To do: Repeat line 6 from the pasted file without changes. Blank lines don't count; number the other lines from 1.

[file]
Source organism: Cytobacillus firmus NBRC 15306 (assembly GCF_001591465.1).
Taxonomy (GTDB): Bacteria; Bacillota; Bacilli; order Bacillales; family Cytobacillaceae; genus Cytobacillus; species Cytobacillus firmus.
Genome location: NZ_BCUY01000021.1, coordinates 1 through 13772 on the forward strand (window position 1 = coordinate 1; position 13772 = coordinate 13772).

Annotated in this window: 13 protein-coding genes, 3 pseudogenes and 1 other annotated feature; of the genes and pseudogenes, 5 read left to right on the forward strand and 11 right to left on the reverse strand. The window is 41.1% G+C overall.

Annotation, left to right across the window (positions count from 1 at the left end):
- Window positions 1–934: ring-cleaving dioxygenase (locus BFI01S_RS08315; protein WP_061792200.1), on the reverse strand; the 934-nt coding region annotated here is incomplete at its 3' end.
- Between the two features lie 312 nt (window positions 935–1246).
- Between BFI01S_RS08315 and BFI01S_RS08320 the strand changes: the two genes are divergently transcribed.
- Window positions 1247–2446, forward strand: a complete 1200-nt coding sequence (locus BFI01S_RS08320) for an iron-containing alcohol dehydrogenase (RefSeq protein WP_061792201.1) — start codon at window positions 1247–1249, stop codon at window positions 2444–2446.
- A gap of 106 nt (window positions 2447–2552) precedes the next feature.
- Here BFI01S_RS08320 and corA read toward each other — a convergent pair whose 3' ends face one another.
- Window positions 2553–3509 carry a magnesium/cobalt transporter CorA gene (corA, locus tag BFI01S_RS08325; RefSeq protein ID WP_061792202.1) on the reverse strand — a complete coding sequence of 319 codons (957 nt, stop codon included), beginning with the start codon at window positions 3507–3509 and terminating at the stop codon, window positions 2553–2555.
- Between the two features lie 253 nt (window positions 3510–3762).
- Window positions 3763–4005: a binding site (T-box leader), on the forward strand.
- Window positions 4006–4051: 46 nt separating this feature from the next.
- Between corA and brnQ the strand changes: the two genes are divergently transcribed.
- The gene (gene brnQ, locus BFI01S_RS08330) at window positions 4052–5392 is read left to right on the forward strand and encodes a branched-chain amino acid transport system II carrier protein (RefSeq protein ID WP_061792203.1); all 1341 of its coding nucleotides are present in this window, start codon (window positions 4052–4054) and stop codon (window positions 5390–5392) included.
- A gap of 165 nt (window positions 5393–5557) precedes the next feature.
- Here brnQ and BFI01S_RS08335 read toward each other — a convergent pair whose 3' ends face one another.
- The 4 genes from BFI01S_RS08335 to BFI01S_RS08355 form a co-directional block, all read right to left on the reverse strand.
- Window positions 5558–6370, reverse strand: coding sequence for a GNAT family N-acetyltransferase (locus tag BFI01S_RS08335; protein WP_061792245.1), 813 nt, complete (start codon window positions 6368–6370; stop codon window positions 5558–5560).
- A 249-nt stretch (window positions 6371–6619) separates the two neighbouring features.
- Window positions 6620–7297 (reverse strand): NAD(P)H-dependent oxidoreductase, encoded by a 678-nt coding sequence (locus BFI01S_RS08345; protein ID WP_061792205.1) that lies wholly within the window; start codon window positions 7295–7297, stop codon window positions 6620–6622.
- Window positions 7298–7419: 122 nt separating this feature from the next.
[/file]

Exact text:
- Window positions 1–934: ring-cleaving dioxygenase (locus BFI01S_RS08315; protein WP_061792200.1), on the reverse strand; the 934-nt coding region annotated here is incomplete at its 3' end.